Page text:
The Hayston community can be found on Hwy 213 at the convergence of Macedonia Rd , Hayston Rd , and Greer Lane right by the railroad tracks. As I was researching Hayston, I felt like I just wasn't connecting with the subject material. My trusty research companion, “The History of Newton County,” and some online resources just weren't getting me there. I knew I needed some help so I phoned fellow history enthusiast Judge Virgil Costley who put me in touch with Mr. Fred Greer, Jr. Mr. Greer was kind enough to meet with me. He was most generous with his time and imparted a lot of knowledge and information and even drove me around Hayston pointing out the many things of interest there.
In the first part of the 19th century, a young man from named George Hayes (he would later drop the “e”) would migrate to eventually winding up in . The Hays Cabin over on Woodlawn Rd , built in the early 1800's, was his homeplace and is one of 's oldest surviving structures. George Hays would end up marrying three times and producing 25 offspring. One of those children was Robert Luther Hays. While George could be called the original patriarch of Hayston, the true founding father would have been Robert Luther. The Presbyterian Church up on the hill off of Hwy 213 is named in his honor. Several of Robert’s brothers and sisters remained in the immediate area. Also, Robert ended up having 18 children himself. Several of the other siblings had large families as well. So over the next couple of generations, the community grew quite a bit and was almost exclusively made up of immediate family.
By the late 1800's, Hayston was a thriving place with multiple stores and businesses, a brickyard, train depot, tannery, gin, and a sawmill. Whereas , as we discussed in a previous column, was a town created by completion of the railroad, Hayston was the complete opposite--when the C of G (Central of Georgia) bought the & Railway, it was brought through Hayston precisely because it was already an established town and was right in between and Machen (an important hub as it served as the intersection of the Athens/Macon and Covington/Eatonton lines) and would serve as an ideal spot for a terminal and post office. Back in the days of mules, wagons, and horses, there was a genuine need to have as many things needed as close as possible. Going back a bit—one of the stores in Hayston was built by one of Robert's sons, Alexander Hamilton Stephens Hays. Alexander would be the first postmaster in Hayston and operated the general merchandise store for years until he turned it over to his son, H.S. “Stoney” Hays. Stoney became the city's 2nd Postmaster in 1936 and would serve in that capacity for over 20 years until they discontinued mail service there. Another of Robert Luther's children was a daughter named Mary Jane. In 1861 she married a Preacher by the name of Thomas Hezekiah Greer who was originally from . This would start the Greer branch of the Hays line. Some of the Hays clan found their way to where a good number of them still reside, but a good bit of them can still be found in and around the Hayston area. As an interesting aside, I found a McCart girl who married one of the Hays men back in the mid 1800's.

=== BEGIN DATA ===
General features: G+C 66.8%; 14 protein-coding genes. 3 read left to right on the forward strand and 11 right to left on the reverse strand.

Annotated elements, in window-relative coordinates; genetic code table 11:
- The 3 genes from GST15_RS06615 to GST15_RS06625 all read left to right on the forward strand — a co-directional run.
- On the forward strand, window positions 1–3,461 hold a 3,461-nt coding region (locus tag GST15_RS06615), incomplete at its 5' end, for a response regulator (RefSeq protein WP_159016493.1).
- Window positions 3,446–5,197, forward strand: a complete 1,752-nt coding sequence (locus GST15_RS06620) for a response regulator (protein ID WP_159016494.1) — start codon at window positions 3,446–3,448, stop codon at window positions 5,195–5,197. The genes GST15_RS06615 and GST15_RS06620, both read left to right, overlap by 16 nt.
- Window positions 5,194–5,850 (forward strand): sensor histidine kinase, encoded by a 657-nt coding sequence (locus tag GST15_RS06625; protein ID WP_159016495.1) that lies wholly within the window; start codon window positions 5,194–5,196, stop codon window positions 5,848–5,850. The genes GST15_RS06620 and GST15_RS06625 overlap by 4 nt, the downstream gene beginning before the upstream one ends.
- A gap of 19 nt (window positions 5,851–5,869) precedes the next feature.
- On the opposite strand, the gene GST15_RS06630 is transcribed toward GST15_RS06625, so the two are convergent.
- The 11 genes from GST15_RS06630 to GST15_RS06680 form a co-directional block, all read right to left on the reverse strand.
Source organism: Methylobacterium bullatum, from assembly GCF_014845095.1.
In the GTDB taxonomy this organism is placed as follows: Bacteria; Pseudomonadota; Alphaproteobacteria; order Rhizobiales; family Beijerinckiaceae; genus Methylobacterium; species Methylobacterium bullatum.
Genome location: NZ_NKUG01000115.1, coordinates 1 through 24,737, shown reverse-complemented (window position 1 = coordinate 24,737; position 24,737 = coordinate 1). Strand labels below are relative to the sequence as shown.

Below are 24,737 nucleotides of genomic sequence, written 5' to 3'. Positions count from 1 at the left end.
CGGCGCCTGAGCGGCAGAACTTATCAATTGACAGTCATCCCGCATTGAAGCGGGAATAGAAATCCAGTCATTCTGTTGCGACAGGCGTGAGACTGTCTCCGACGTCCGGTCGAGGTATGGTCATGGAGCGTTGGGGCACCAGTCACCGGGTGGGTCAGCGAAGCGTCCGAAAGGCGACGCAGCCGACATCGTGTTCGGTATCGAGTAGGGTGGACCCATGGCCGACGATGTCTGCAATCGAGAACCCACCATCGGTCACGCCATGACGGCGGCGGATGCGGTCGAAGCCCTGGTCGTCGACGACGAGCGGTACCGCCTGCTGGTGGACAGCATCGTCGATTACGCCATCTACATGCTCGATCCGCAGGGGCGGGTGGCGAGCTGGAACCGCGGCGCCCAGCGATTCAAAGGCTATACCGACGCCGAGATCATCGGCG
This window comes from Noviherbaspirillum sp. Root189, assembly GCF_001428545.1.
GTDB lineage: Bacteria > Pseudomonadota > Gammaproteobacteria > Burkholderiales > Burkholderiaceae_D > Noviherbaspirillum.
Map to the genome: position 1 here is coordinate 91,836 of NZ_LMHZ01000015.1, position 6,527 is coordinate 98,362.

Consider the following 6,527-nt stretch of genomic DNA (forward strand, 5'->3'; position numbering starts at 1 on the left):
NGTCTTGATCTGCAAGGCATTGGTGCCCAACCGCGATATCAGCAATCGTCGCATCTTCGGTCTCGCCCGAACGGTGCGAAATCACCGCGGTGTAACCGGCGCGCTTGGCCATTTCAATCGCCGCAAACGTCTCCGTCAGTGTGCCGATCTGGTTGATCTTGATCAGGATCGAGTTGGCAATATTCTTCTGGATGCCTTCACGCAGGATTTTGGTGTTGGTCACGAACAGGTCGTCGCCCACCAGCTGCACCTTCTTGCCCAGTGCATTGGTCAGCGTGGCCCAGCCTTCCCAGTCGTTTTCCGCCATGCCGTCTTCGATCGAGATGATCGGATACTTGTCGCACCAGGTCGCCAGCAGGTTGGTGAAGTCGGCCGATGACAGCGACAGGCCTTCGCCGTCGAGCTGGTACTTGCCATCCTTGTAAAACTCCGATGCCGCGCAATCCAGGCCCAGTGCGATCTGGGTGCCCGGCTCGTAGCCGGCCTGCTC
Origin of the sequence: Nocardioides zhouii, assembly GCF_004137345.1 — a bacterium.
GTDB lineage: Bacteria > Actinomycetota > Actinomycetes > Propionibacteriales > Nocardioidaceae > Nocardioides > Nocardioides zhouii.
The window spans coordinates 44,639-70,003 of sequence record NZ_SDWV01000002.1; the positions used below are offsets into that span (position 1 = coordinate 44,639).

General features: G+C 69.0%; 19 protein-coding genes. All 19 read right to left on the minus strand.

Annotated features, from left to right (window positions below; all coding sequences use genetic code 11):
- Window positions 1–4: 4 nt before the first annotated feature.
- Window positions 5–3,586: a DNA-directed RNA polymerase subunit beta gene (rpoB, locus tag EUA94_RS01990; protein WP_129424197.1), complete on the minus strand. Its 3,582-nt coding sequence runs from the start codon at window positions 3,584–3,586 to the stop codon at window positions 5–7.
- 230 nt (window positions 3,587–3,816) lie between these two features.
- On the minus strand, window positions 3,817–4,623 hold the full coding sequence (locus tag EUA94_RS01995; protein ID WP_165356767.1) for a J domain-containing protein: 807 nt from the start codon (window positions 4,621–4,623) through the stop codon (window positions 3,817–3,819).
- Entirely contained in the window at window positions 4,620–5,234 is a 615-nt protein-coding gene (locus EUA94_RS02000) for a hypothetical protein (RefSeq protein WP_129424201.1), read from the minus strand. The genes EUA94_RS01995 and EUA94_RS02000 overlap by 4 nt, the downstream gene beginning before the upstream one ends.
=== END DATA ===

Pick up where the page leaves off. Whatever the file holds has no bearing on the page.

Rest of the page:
Like a lot of the other places we've covered in this column, the one-two punch of the Boll Weevil and The Great Depression was very tough for Hayston. Predominantly an agrarian community, Hayston was particularly vulnerable to the fortunes of “King Cotton.” The economic struggles of the 1930's also did no favors for the area. Over the next several decades, many of the historic buildings were lost to fire or Mother Nature (tornadoes in particular); however, several buildings dating back to the 19th century still remain. One of those buildings, the aforementioned store built by Alexander Hays, has recently found its way back into the family fold. Mr. Freddie is very excited about getting the building cleaned up and refurbished. There are also plans to start the arduous but rewarding process of getting Hayston added to the National Register of Historic Places.
Thanks for reading. Future columns will cover some more of the older communities and as well as some of the lost towns in this area. Also, keep an eye on my blog for several upcoming online-only articles. Until next time.